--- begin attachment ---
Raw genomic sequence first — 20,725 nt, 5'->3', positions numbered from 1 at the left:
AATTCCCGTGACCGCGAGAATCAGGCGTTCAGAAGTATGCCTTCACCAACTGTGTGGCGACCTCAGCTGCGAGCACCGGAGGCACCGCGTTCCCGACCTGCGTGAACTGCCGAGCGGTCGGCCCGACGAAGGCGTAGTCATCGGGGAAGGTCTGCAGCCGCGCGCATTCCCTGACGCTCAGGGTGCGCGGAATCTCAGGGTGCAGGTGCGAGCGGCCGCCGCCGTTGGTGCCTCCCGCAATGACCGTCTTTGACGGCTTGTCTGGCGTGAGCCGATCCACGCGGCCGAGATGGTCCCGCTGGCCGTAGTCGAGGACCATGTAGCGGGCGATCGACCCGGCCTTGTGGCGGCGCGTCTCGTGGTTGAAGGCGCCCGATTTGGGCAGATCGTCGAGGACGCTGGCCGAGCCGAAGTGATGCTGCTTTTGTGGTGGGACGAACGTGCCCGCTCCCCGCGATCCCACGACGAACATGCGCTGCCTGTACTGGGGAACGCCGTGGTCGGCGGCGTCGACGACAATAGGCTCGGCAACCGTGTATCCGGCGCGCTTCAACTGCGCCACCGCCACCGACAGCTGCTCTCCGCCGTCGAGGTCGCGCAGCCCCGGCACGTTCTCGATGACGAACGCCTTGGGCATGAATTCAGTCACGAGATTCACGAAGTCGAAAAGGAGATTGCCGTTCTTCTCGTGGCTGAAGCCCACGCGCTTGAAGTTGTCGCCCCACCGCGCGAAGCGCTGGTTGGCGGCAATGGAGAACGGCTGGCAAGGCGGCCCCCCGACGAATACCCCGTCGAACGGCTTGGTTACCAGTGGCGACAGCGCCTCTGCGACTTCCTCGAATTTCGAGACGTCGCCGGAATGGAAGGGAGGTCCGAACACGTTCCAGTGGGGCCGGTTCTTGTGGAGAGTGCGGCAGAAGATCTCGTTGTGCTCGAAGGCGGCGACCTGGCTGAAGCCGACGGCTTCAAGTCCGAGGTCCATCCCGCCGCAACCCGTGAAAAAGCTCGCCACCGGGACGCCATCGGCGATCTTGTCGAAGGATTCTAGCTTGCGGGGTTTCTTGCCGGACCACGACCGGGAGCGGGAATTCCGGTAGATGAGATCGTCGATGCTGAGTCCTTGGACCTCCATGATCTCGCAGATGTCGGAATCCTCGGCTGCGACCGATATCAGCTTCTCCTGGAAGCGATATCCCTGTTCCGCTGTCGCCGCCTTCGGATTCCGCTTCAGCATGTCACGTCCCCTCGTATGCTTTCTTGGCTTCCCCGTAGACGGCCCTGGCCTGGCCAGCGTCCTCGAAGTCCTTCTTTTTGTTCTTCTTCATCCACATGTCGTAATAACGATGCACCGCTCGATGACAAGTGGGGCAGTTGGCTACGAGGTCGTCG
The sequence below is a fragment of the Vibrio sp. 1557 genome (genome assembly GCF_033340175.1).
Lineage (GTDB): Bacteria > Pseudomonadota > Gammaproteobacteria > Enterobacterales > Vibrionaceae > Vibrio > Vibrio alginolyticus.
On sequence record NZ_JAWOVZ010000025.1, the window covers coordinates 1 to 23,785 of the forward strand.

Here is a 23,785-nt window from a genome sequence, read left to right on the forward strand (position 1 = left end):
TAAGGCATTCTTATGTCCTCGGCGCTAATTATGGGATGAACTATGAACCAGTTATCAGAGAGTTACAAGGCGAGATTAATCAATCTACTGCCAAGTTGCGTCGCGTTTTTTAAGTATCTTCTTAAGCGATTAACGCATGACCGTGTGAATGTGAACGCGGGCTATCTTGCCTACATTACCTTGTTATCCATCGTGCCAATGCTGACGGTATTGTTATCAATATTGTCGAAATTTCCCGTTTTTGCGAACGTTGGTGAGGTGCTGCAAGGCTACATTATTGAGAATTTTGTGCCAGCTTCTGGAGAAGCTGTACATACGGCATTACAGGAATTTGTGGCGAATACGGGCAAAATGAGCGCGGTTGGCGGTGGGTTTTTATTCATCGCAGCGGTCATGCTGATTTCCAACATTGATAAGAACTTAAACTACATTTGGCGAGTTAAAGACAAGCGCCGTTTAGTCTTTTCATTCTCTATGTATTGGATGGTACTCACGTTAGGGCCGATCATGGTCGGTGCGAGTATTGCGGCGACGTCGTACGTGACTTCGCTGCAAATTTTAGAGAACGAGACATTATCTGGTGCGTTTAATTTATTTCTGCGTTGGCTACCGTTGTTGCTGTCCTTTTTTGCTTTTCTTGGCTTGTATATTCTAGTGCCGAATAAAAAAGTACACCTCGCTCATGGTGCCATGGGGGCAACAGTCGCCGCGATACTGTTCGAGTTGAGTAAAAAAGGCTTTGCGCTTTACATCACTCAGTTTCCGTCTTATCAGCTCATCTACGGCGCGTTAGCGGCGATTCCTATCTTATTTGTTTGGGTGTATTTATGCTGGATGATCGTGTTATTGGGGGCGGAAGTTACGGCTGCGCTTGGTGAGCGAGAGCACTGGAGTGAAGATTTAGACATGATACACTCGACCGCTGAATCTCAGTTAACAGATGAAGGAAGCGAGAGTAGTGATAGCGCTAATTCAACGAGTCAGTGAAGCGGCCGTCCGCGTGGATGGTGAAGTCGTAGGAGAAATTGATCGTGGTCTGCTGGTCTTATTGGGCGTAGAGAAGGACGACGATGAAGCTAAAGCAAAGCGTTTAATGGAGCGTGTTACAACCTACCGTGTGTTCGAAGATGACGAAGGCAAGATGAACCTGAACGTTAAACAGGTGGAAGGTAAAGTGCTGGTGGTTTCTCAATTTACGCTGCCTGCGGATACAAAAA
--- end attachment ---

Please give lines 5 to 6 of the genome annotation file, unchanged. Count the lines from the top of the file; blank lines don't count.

On sequence record NZ_JAWOVZ010000025.1, the window covers coordinates 1 to 23,785 of the forward strand.

Here is a 23,785-nt window from a genome sequence, read left to right on the forward strand (position 1 = left end):